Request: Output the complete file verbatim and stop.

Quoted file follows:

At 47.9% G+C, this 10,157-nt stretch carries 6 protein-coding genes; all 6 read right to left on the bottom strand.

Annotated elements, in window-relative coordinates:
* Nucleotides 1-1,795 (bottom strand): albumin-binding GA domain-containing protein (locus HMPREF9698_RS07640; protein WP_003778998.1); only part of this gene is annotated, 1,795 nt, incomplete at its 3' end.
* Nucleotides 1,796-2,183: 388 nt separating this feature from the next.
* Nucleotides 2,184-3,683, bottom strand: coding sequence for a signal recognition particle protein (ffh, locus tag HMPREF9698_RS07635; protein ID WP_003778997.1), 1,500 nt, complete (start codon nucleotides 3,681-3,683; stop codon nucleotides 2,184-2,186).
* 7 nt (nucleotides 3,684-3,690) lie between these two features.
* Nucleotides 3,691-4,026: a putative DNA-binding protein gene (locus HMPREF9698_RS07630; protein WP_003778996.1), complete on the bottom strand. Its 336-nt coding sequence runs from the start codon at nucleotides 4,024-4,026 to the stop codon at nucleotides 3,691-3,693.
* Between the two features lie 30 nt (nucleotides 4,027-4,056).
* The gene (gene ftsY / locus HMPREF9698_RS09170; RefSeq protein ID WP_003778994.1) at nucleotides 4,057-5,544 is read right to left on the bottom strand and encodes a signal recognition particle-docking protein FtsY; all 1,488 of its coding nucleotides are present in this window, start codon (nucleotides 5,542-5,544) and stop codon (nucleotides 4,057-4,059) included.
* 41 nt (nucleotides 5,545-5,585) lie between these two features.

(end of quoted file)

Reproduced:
At 47.9% G+C, this 10,157-nt stretch carries 6 protein-coding genes; all 6 read right to left on the bottom strand.

Annotated elements, in window-relative coordinates:
* Nucleotides 1-1,795 (bottom strand): albumin-binding GA domain-containing protein (locus HMPREF9698_RS07640; protein WP_003778998.1); only part of this gene is annotated, 1,795 nt, incomplete at its 3' end.
* Nucleotides 1,796-2,183: 388 nt separating this feature from the next.
* Nucleotides 2,184-3,683, bottom strand: coding sequence for a signal recognition particle protein (ffh, locus tag HMPREF9698_RS07635; protein ID WP_003778997.1), 1,500 nt, complete (start codon nucleotides 3,681-3,683; stop codon nucleotides 2,184-2,186).
* 7 nt (nucleotides 3,684-3,690) lie between these two features.
* Nucleotides 3,691-4,026: a putative DNA-binding protein gene (locus HMPREF9698_RS07630; protein WP_003778996.1), complete on the bottom strand. Its 336-nt coding sequence runs from the start codon at nucleotides 4,024-4,026 to the stop codon at nucleotides 3,691-3,693.
* Between the two features lie 30 nt (nucleotides 4,027-4,056).
* The gene (gene ftsY / locus HMPREF9698_RS09170; RefSeq protein ID WP_003778994.1) at nucleotides 4,057-5,544 is read right to left on the bottom strand and encodes a signal recognition particle-docking protein FtsY; all 1,488 of its coding nucleotides are present in this window, start codon (nucleotides 5,542-5,544) and stop codon (nucleotides 4,057-4,059) included.
* 41 nt (nucleotides 5,545-5,585) lie between these two features.